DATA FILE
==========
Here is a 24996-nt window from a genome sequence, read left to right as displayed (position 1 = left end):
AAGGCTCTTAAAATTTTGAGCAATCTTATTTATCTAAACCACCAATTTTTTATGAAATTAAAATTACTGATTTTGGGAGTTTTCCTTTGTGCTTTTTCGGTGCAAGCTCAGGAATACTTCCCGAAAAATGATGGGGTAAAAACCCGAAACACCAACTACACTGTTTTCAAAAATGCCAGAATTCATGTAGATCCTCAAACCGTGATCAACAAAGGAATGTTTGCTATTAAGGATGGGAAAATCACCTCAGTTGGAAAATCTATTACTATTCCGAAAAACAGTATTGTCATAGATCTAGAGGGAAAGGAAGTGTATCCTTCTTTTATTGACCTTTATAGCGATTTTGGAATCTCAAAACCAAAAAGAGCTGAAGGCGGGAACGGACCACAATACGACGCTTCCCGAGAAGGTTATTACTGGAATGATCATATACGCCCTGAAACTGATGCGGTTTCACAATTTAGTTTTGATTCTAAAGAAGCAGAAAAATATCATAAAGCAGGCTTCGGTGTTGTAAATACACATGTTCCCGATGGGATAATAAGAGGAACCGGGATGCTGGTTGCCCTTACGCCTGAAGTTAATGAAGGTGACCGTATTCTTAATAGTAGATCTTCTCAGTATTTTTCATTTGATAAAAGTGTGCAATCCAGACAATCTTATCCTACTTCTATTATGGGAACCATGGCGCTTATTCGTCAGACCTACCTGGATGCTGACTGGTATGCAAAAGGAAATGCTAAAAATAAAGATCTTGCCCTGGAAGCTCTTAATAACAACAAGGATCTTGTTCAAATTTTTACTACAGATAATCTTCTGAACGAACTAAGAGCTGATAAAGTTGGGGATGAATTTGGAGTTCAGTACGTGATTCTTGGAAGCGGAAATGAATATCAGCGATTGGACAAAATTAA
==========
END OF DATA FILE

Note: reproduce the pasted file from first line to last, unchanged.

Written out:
Here is a 24996-nt window from a genome sequence, read left to right as displayed (position 1 = left end):
AAGGCTCTTAAAATTTTGAGCAATCTTATTTATCTAAACCACCAATTTTTTATGAAATTAAAATTACTGATTTTGGGAGTTTTCCTTTGTGCTTTTTCGGTGCAAGCTCAGGAATACTTCCCGAAAAATGATGGGGTAAAAACCCGAAACACCAACTACACTGTTTTCAAAAATGCCAGAATTCATGTAGATCCTCAAACCGTGATCAACAAAGGAATGTTTGCTATTAAGGATGGGAAAATCACCTCAGTTGGAAAATCTATTACTATTCCGAAAAACAGTATTGTCATAGATCTAGAGGGAAAGGAAGTGTATCCTTCTTTTATTGACCTTTATAGCGATTTTGGAATCTCAAAACCAAAAAGAGCTGAAGGCGGGAACGGACCACAATACGACGCTTCCCGAGAAGGTTATTACTGGAATGATCATATACGCCCTGAAACTGATGCGGTTTCACAATTTAGTTTTGATTCTAAAGAAGCAGAAAAATATCATAAAGCAGGCTTCGGTGTTGTAAATACACATGTTCCCGATGGGATAATAAGAGGAACCGGGATGCTGGTTGCCCTTACGCCTGAAGTTAATGAAGGTGACCGTATTCTTAATAGTAGATCTTCTCAGTATTTTTCATTTGATAAAAGTGTGCAATCCAGACAATCTTATCCTACTTCTATTATGGGAACCATGGCGCTTATTCGTCAGACCTACCTGGATGCTGACTGGTATGCAAAAGGAAATGCTAAAAATAAAGATCTTGCCCTGGAAGCTCTTAATAACAACAAGGATCTTGTTCAAATTTTTACTACAGATAATCTTCTGAACGAACTAAGAGCTGATAAAGTTGGGGATGAATTTGGAGTTCAGTACGTGATTCTTGGAAGCGGAAATGAATATCAGCGATTGGACAAAATTAA